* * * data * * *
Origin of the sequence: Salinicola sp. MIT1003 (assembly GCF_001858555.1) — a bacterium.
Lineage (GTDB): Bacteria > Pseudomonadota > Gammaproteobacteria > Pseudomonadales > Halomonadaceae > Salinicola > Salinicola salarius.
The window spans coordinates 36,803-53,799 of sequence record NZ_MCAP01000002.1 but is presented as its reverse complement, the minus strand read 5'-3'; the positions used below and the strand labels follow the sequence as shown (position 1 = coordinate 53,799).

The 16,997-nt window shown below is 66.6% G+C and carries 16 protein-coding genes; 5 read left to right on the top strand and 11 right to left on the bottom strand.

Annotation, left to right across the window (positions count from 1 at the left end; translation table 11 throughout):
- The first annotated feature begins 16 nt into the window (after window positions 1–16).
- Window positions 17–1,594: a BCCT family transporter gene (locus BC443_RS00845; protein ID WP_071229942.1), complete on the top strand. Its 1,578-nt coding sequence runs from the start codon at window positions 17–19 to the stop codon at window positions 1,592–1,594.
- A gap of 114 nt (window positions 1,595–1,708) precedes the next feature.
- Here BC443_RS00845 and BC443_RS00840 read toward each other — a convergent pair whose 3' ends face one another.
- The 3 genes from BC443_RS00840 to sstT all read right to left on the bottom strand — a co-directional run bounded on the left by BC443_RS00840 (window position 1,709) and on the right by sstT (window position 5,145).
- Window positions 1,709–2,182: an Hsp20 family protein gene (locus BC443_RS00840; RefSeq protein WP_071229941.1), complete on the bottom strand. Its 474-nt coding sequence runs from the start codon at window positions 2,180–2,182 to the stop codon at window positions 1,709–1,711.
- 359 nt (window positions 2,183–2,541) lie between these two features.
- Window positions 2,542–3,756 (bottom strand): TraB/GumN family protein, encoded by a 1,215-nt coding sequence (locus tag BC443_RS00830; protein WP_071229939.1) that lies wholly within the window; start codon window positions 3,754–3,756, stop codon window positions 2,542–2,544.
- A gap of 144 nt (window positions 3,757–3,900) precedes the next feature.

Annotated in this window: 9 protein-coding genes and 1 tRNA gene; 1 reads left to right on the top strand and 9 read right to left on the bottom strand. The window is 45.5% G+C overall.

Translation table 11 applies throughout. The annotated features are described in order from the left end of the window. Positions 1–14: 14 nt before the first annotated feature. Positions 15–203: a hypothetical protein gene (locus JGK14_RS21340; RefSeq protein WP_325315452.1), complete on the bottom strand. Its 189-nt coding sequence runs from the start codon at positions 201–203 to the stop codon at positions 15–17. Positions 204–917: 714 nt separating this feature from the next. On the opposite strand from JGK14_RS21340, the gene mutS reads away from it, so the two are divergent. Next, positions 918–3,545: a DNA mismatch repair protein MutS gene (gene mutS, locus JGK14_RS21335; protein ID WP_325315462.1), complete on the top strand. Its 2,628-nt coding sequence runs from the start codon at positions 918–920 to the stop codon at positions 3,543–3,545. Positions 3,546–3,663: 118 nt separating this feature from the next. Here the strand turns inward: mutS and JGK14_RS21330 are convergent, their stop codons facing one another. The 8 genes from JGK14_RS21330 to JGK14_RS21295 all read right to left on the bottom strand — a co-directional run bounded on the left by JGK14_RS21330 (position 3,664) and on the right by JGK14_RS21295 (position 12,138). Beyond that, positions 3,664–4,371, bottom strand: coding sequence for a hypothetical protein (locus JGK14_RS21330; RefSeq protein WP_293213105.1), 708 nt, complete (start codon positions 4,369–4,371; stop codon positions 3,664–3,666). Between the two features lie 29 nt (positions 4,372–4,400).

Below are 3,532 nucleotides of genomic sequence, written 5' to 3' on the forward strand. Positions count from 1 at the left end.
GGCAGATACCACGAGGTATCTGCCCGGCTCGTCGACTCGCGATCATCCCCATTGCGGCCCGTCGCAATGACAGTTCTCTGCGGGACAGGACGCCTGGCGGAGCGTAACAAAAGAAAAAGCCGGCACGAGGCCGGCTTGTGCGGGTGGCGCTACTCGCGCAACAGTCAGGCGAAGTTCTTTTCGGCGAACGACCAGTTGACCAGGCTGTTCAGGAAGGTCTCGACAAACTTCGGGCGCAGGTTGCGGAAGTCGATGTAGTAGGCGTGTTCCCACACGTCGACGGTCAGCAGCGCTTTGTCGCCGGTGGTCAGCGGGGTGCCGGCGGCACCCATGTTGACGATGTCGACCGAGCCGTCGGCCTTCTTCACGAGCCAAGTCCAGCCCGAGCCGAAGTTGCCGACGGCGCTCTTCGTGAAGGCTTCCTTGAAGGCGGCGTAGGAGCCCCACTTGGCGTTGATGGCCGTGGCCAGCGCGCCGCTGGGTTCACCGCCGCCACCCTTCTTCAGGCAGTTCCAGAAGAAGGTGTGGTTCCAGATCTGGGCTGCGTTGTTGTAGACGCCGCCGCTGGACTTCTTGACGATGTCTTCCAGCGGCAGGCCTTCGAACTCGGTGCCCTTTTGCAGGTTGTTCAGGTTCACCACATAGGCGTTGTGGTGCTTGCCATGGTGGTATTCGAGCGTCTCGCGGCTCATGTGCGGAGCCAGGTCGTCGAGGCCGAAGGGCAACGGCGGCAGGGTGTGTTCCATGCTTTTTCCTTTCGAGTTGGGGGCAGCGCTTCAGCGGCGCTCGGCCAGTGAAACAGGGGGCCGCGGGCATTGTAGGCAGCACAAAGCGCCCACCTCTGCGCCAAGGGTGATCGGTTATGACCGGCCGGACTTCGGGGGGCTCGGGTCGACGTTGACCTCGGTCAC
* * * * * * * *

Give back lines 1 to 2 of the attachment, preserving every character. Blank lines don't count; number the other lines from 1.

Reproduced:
Origin of the sequence: Salinicola sp. MIT1003 (assembly GCF_001858555.1) — a bacterium.
Lineage (GTDB): Bacteria > Pseudomonadota > Gammaproteobacteria > Pseudomonadales > Halomonadaceae > Salinicola > Salinicola salarius.